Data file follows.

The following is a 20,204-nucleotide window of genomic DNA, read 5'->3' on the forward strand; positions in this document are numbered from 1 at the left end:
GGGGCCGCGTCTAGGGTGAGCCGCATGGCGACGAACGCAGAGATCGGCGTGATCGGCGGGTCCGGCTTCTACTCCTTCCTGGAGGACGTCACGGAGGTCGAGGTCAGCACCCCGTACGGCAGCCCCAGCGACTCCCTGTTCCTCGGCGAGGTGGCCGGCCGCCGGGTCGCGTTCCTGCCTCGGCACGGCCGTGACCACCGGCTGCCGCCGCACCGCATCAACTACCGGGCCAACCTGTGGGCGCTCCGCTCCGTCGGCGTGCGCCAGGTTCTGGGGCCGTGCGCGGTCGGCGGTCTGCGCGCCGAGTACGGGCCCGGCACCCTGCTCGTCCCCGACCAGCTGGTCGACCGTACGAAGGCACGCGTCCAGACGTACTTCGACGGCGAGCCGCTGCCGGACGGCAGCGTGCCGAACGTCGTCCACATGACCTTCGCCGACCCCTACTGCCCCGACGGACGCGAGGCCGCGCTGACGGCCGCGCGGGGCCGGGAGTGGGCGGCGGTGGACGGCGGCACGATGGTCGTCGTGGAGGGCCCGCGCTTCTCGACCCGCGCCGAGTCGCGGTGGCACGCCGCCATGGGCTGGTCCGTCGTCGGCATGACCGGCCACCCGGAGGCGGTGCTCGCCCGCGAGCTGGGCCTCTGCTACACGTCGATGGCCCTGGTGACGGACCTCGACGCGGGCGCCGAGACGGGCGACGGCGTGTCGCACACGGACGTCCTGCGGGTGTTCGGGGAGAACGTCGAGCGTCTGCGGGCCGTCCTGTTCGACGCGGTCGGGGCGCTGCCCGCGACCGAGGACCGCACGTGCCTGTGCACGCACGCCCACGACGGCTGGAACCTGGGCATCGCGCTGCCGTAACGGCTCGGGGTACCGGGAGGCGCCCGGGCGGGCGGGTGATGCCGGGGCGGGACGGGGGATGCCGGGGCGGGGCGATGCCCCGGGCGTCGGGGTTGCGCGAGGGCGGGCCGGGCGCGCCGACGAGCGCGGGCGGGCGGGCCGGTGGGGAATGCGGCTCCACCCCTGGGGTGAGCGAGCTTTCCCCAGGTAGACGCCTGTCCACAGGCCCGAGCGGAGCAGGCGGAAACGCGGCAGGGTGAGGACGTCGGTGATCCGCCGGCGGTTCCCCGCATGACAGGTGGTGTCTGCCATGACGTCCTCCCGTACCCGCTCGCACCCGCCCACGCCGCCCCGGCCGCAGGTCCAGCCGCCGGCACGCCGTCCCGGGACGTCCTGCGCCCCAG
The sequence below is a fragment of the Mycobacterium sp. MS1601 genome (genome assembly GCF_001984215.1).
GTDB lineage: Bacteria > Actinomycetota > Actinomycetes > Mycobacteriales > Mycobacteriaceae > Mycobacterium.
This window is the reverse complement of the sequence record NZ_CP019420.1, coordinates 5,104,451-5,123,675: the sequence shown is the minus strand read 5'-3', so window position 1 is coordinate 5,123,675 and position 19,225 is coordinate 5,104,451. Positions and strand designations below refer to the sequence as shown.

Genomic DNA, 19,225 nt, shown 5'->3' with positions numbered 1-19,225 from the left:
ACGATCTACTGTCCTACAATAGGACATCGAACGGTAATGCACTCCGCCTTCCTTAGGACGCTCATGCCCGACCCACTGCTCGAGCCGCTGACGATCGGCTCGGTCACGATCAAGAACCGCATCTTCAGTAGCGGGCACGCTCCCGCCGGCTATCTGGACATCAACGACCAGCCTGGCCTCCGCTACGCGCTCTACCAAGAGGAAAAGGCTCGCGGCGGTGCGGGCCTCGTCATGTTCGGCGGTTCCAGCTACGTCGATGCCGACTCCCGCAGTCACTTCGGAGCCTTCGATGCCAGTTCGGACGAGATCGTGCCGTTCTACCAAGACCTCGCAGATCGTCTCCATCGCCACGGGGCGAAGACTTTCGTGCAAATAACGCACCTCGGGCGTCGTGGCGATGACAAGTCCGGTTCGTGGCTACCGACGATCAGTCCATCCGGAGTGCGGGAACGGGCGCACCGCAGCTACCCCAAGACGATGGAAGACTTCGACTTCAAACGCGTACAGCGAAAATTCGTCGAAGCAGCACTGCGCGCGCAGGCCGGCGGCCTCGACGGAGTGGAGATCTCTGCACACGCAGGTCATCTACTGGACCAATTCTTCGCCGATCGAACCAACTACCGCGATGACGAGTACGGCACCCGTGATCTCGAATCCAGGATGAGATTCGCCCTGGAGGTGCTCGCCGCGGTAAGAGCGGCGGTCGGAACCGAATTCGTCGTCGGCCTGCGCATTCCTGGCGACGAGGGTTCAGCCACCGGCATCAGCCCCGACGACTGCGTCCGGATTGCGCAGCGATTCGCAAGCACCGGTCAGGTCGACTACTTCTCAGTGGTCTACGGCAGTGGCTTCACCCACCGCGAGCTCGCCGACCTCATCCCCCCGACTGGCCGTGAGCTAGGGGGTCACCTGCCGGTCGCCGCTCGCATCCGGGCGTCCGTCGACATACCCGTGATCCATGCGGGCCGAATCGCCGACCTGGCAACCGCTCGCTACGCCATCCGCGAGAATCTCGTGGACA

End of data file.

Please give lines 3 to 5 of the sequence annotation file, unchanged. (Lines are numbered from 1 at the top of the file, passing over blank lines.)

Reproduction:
The sequence below is a fragment of the Mycobacterium sp. MS1601 genome (genome assembly GCF_001984215.1).
GTDB lineage: Bacteria > Actinomycetota > Actinomycetes > Mycobacteriales > Mycobacteriaceae > Mycobacterium.
This window is the reverse complement of the sequence record NZ_CP019420.1, coordinates 5,104,451-5,123,675: the sequence shown is the minus strand read 5'-3', so window position 1 is coordinate 5,123,675 and position 19,225 is coordinate 5,104,451. Positions and strand designations below refer to the sequence as shown.